Being somewhat of an old skool purist, I am not inclined to hang a bunch of dorky shit on my bike.
However, I recently came across this little rear view mirror that fits in the end of the handlebars.
On a scale of 1 to 10, I would say this would rank at least an 8.5 on the acceptable side of dorkiness, but after using it for about a week, this mirror’s practicality far outweighs the small sacrifice to the pure aesthetics of my bicycle.
For years I have always felt that a rear view mirror on a road bike, ridden by an experienced rider, was totally unnecessary. To see what was behind me, I would simply turn my head.
However, I am no longer as young as my mind thinks I am. I am not as flexible; more important my eyesight is not what it used to be.
I need prescription glasses to see, and when I turn my head I am looking out of the side of my glasses and not through the lenses. The result is that everything in the distance is a blur.
For some time now I have relied on my ears to tell me if a car is passing and this still works well, but the car has to be pretty close, and often the noise of traffic in the opposing lane makes it hard to distinguish a car behind.
This rear view mirror gives me a visual check as to what is going on. If there is nothing coming I am riding about a third of the way out into the lane.
On seeing a car approach from the rear I move over to the right. It seems to me that drivers, having seen me out in the lane, will aim to pass me where I was originally, thereby giving me more room. Other cars following tend to play follow the leader and also swing wide.
Yesterday on my ride I rode about a two mile stretch on a normally busy road, and nothing came past me. It was a great feeling of freedom, to be out there on the smoothest part of the road, knowing it made no difference to other road users, as there was no one behind me.
Being out in the lane means that I am more visible to those ahead of me; people about to make a left turn across in front of me, and those waiting to pull out from side streets and driveways. It is these hazards that come from those in front of a cyclist that are still the biggest threat.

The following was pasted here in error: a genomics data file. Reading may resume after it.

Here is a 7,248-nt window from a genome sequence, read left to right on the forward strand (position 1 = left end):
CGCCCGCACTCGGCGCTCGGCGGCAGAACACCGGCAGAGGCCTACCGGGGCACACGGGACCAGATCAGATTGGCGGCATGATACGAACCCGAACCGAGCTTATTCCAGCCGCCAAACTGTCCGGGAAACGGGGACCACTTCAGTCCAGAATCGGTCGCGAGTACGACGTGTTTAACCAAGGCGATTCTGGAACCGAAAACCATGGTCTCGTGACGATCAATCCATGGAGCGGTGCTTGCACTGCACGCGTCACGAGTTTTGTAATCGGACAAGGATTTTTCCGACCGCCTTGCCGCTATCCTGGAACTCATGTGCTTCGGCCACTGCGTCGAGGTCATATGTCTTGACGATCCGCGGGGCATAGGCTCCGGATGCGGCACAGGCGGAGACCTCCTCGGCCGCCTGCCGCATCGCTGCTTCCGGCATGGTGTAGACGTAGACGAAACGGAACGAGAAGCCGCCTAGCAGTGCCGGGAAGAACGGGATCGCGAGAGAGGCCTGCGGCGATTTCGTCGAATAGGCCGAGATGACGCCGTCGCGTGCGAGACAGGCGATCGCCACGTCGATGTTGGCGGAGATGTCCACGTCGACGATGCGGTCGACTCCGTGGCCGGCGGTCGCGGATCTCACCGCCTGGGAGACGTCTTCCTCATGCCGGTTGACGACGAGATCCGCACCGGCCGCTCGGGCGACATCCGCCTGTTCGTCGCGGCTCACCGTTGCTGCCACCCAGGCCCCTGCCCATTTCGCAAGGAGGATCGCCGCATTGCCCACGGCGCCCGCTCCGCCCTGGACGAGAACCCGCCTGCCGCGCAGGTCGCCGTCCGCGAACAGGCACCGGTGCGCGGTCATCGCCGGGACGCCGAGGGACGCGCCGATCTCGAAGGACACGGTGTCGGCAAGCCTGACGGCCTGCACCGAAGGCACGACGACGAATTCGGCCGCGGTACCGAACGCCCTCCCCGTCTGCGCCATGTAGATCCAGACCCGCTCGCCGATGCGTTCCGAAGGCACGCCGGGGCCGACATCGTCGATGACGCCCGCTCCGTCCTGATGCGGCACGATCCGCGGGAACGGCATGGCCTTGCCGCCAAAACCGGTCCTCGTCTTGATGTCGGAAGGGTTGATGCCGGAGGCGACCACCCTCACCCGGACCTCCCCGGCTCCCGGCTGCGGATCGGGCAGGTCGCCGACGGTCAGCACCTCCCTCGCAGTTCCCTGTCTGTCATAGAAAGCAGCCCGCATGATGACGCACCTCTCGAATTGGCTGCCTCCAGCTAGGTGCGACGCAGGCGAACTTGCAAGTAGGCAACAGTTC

Which brings me to another point; having just got this mirror, like a kid with a new toy I had to be careful I was not paying more attention to my rear, than to what was going on ahead.
I should also point out that it is still a good idea to look over your shoulder and give a hand signal when changing lanes to make a left turn. The looking behind you is a signal in itself that you are about to do something.
From a design standpoint, I can see that the makers of this mirror have gone for an aerodynamic look.
The ball that allows adjustment is inside the rubber plug that fits in the handlebar, therefore the plastic housing could have been at least 5/8 inch (1.6 cm.) shorter.
Also, I would have liked to see the convex mirror round instead of egg shaped. (Giving a less distorted image.)
In my view the designers in an attempt to make this less dorky, have somehow increased its dorkiness; these changes would definitely make it more practical. There is a tendency to bump it with your leg when dismounting; not that this is a big deal, it is easily adjustable.
This mirror called “The Roadie” is available from CycleAware for $20 plus shipping.
I must add that I was not paid for this endorsement; I just thought this could be a product that you might find useful.